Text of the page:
A high-ranking military official in North Korea has been executed - by being obliterated with mortar rounds, it has been reported.
Kim Jong-un ordered the execution of a number of military officials for drinking alcohol or having sex during the mourning period after the death of his father, Kim Jong-il, South Korean newspaper The Chosun Ilbo claimed.
A South Korean government source told the newspaper: "When Kim Jong-un became North Korean leader following the mourning period for his father in late December, high-ranking military officers started disappearing.
"From information compiled over the last month, we have concluded that dozens of military officers were purged."
Kim Chol, vice-minister of the People's Armed Forces, was said to have been executed by firing squad but reports have emerged that he was killed in a far more extreme way.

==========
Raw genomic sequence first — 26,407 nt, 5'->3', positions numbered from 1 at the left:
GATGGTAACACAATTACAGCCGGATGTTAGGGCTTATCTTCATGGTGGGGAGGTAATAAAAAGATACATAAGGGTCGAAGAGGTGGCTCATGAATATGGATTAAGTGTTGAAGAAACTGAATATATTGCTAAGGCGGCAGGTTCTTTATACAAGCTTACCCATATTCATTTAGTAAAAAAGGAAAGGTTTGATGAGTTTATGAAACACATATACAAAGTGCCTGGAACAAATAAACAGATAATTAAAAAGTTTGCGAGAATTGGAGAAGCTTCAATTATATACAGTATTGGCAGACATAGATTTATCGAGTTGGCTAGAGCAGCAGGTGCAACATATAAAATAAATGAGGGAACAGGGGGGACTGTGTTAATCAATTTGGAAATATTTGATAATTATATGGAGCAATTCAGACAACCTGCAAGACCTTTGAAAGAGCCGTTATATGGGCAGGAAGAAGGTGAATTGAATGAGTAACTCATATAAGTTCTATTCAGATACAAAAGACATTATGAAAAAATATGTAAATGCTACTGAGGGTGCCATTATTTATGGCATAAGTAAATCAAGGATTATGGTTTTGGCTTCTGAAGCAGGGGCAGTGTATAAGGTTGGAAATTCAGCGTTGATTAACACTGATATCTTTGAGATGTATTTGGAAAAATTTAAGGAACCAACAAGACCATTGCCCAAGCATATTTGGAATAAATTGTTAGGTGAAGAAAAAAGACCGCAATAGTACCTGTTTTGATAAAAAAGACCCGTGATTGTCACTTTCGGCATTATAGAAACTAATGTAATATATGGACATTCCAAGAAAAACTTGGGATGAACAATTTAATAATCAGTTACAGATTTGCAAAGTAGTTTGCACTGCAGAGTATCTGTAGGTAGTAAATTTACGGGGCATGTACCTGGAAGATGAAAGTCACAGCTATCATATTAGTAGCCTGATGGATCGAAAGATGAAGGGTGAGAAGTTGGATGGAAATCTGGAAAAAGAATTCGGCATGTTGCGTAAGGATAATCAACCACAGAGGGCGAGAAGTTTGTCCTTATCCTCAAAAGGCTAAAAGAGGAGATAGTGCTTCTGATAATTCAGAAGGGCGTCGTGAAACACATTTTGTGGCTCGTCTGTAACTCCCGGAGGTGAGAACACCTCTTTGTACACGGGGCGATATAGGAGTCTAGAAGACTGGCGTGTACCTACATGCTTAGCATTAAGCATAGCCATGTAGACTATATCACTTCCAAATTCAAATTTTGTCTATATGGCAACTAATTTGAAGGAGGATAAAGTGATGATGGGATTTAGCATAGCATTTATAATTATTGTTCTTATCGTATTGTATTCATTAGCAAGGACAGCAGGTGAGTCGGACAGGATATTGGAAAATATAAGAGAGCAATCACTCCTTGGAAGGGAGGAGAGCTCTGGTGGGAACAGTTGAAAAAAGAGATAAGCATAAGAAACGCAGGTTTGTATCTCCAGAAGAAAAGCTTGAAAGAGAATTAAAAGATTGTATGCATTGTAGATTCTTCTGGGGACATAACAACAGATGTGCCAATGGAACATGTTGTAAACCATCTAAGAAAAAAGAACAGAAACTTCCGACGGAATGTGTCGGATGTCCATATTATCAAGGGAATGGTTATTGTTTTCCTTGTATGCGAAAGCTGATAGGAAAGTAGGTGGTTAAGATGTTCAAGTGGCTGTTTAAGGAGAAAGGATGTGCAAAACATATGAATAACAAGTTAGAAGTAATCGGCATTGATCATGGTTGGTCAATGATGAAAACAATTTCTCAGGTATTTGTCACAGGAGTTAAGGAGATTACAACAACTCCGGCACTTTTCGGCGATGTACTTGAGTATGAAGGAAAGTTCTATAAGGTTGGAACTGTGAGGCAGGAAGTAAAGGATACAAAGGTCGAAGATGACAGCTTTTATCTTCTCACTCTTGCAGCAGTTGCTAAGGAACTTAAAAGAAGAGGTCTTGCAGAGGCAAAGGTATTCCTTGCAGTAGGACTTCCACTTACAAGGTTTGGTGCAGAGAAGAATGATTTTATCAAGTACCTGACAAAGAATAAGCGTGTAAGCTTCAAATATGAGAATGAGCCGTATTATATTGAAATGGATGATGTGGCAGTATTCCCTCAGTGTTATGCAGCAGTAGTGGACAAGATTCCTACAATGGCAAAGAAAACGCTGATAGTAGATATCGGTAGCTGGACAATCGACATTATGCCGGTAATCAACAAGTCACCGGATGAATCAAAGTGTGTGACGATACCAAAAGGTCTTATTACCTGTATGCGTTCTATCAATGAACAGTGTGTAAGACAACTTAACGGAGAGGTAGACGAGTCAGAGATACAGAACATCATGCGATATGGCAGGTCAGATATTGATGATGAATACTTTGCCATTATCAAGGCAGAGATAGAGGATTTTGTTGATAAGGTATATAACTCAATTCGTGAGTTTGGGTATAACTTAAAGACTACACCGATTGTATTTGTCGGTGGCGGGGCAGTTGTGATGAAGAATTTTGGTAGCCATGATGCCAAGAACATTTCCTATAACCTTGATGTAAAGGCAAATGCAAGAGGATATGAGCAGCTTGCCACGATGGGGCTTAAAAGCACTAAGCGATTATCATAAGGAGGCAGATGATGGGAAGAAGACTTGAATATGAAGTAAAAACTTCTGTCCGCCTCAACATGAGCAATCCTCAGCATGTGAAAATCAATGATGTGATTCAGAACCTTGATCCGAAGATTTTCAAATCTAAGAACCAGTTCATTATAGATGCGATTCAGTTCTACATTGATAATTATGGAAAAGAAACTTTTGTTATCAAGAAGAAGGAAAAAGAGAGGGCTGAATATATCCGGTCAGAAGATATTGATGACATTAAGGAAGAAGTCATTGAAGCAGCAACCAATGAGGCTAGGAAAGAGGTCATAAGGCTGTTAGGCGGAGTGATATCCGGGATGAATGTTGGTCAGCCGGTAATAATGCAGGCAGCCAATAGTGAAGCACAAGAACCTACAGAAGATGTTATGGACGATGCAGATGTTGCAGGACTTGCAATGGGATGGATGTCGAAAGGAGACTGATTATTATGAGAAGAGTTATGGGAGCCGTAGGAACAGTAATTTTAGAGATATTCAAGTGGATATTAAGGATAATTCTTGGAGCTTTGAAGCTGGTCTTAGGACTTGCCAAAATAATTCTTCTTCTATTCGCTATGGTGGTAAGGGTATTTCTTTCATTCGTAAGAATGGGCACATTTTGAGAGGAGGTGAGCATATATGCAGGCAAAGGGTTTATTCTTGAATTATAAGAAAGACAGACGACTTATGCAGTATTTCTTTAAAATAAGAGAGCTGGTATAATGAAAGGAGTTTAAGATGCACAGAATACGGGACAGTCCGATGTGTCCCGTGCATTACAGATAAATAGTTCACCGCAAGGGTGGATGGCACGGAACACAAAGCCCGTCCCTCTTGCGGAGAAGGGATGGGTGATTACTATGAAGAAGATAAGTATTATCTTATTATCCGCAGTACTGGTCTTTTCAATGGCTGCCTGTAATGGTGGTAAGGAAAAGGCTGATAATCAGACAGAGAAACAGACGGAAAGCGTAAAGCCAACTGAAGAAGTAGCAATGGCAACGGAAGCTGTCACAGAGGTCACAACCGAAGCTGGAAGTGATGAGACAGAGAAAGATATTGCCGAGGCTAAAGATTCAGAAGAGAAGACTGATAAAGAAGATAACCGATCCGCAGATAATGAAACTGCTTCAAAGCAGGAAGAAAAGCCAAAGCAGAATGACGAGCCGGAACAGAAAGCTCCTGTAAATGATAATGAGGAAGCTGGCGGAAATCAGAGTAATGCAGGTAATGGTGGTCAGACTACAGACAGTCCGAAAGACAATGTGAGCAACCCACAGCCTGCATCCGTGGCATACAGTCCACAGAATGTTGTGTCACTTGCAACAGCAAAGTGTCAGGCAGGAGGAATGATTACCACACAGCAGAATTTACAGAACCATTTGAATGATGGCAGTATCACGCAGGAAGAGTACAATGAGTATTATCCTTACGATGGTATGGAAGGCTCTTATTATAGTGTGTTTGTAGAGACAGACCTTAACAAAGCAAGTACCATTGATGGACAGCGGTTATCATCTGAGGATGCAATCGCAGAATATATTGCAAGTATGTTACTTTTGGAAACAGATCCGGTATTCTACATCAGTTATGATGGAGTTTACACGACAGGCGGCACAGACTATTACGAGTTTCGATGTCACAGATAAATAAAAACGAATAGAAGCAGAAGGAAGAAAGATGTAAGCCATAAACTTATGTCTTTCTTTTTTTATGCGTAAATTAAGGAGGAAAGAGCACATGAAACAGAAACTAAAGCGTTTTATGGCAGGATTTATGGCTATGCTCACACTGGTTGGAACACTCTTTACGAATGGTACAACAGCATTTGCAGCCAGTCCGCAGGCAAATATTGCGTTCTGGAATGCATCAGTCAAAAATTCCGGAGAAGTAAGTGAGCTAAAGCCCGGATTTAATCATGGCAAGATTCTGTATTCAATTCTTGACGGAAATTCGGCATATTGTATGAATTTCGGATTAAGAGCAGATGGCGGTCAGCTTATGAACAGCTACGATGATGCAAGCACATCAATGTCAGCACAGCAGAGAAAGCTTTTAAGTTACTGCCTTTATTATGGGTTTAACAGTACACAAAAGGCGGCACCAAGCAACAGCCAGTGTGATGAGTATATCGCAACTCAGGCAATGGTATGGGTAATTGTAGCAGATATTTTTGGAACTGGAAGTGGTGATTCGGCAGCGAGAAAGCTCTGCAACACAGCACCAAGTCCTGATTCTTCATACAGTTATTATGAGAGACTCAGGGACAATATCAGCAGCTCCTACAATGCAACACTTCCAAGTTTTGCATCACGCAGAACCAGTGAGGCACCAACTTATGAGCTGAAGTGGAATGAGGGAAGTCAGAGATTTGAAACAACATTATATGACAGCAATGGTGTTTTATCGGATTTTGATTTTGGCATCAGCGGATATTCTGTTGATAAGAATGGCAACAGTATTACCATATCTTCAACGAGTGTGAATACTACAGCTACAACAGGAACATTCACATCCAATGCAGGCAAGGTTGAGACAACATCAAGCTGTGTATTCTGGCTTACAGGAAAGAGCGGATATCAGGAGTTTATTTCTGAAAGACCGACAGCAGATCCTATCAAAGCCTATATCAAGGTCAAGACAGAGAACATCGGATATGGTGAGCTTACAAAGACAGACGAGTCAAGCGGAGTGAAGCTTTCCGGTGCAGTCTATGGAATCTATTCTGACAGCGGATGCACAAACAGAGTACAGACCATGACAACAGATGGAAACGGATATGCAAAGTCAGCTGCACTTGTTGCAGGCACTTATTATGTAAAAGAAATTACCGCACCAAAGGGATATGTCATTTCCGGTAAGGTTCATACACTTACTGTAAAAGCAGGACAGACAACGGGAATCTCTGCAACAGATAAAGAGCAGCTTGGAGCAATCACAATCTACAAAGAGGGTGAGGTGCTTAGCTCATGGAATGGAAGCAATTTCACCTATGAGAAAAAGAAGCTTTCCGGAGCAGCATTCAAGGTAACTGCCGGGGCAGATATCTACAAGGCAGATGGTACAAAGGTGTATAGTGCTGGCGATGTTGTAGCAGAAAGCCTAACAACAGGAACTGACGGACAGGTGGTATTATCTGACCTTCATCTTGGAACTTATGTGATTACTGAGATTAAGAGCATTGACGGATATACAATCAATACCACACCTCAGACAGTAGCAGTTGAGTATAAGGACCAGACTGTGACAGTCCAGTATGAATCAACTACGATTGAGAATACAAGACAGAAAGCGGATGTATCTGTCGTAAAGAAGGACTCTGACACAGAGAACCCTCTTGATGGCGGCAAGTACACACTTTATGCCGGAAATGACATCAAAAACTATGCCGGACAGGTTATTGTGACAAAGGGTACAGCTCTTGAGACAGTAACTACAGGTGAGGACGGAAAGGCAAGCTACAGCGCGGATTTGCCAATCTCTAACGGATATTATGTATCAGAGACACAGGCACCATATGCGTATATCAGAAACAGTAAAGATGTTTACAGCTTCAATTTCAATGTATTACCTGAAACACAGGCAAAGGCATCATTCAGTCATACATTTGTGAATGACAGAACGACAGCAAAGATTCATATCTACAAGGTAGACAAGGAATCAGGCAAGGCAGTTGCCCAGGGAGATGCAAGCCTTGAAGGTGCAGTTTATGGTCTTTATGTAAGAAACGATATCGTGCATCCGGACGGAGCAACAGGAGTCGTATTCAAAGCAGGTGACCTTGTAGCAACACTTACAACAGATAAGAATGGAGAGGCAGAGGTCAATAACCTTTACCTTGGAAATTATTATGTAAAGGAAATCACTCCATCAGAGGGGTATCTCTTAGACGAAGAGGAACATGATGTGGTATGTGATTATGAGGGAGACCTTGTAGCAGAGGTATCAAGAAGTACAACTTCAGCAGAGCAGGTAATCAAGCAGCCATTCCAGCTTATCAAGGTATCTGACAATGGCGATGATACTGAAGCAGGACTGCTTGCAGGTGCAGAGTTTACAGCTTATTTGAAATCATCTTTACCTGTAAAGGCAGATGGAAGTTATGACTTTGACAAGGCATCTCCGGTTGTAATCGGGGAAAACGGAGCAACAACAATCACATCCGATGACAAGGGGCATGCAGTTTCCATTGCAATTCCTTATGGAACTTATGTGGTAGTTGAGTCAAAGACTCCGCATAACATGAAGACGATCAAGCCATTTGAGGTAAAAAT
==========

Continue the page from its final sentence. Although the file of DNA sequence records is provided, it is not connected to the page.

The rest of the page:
The source said that Kim Jong-un ordered the executioners to leave "no trace of him behind, down to his hair". Kim Chol was placed in a mortar target zone and obliterated.
North Korea's recently installed leader, who is regarded by some critics in the upper echelons of the military as being too young to run the country, also ordered the military to "get rid of" anyone caught misbehaving after his father's death, it was said.
"It appears that the loyalty pledged by the military did not satisfy the young leader, who is sensitive about his age," another source said.
The purges may have been suggested by the first deputy director of the General Political Bureau of the North Korean People's Army, Kim Jong-gak.
According to data obtained by Yoon Sang-hyun, from the National Assembly's Foreign Affairs, Trade and Unification Committee, at least 14 senior party government and military leaders have been executed by Kim Jong-un.
He told the newspaper: "It seems that the purges will continue for the time being, as Kim Jong-un is tightening his grip on power."